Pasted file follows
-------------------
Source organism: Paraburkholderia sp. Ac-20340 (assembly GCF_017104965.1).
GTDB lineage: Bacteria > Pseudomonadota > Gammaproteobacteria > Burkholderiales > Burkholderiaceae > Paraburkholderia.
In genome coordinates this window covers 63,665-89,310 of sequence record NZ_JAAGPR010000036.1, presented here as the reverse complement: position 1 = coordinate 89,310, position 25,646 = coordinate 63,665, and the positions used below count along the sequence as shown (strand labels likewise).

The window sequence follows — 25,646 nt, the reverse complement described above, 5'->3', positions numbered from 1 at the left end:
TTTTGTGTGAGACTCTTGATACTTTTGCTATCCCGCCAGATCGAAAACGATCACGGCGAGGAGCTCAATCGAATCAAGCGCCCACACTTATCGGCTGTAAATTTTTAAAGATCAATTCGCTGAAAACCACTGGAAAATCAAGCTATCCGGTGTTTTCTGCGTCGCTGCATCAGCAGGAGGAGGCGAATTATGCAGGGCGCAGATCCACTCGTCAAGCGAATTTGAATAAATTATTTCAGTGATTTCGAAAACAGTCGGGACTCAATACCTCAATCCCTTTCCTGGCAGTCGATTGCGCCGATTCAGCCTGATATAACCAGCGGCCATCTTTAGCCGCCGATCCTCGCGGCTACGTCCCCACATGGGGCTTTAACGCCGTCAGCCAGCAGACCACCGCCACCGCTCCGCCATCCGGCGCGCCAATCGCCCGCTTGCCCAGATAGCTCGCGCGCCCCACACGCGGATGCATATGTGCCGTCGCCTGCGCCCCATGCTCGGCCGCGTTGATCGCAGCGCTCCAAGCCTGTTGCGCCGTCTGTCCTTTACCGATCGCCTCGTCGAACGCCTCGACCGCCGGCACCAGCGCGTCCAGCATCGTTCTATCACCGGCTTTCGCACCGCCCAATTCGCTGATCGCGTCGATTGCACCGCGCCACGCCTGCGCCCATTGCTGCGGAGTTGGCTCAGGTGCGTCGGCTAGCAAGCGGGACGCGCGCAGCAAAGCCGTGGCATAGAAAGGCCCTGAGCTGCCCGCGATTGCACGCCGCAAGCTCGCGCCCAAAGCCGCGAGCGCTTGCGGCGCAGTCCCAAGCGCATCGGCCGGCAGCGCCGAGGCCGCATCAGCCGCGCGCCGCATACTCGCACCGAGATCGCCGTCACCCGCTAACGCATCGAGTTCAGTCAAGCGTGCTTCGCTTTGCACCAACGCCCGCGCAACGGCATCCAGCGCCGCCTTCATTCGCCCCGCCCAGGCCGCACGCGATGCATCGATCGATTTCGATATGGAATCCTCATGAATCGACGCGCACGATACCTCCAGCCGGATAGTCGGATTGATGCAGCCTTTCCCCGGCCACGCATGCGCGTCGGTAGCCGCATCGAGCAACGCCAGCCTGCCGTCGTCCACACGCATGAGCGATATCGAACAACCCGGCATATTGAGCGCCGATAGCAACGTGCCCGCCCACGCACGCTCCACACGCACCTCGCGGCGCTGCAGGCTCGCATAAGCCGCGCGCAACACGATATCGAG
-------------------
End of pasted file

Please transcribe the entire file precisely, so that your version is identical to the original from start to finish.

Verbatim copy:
Source organism: Paraburkholderia sp. Ac-20340 (assembly GCF_017104965.1).
GTDB lineage: Bacteria > Pseudomonadota > Gammaproteobacteria > Burkholderiales > Burkholderiaceae > Paraburkholderia.
In genome coordinates this window covers 63,665-89,310 of sequence record NZ_JAAGPR010000036.1, presented here as the reverse complement: position 1 = coordinate 89,310, position 25,646 = coordinate 63,665, and the positions used below count along the sequence as shown (strand labels likewise).

The window sequence follows — 25,646 nt, the reverse complement described above, 5'->3', positions numbered from 1 at the left end:
TTTTGTGTGAGACTCTTGATACTTTTGCTATCCCGCCAGATCGAAAACGATCACGGCGAGGAGCTCAATCGAATCAAGCGCCCACACTTATCGGCTGTAAATTTTTAAAGATCAATTCGCTGAAAACCACTGGAAAATCAAGCTATCCGGTGTTTTCTGCGTCGCTGCATCAGCAGGAGGAGGCGAATTATGCAGGGCGCAGATCCACTCGTCAAGCGAATTTGAATAAATTATTTCAGTGATTTCGAAAACAGTCGGGACTCAATACCTCAATCCCTTTCCTGGCAGTCGATTGCGCCGATTCAGCCTGATATAACCAGCGGCCATCTTTAGCCGCCGATCCTCGCGGCTACGTCCCCACATGGGGCTTTAACGCCGTCAGCCAGCAGACCACCGCCACCGCTCCGCCATCCGGCGCGCCAATCGCCCGCTTGCCCAGATAGCTCGCGCGCCCCACACGCGGATGCATATGTGCCGTCGCCTGCGCCCCATGCTCGGCCGCGTTGATCGCAGCGCTCCAAGCCTGTTGCGCCGTCTGTCCTTTACCGATCGCCTCGTCGAACGCCTCGACCGCCGGCACCAGCGCGTCCAGCATCGTTCTATCACCGGCTTTCGCACCGCCCAATTCGCTGATCGCGTCGATTGCACCGCGCCACGCCTGCGCCCATTGCTGCGGAGTTGGCTCAGGTGCGTCGGCTAGCAAGCGGGACGCGCGCAGCAAAGCCGTGGCATAGAAAGGCCCTGAGCTGCCCGCGATTGCACGCCGCAAGCTCGCGCCCAAAGCCGCGAGCGCTTGCGGCGCAGTCCCAAGCGCATCGGCCGGCAGCGCCGAGGCCGCATCAGCCGCGCGCCGCATACTCGCACCGAGATCGCCGTCACCCGCTAACGCATCGAGTTCAGTCAAGCGTGCTTCGCTTTGCACCAACGCCCGCGCAACGGCATCCAGCGCCGCCTTCATTCGCCCCGCCCAGGCCGCACGCGATGCATCGATCGATTTCGATATGGAATCCTCATGAATCGACGCGCACGATACCTCCAGCCGGATAGTCGGATTGATGCAGCCTTTCCCCGGCCACGCATGCGCGTCGGTAGCCGCATCGAGCAACGCCAGCCTGCCGTCGTCCACACGCATGAGCGATATCGAACAACCCGGCATATTGAGCGCCGATAGCAACGTGCCCGCCCACGCACGCTCCACACGCACCTCGCGGCGCTGCAGGCTCGCATAAGCCGCGCGCAACACGATATCGAG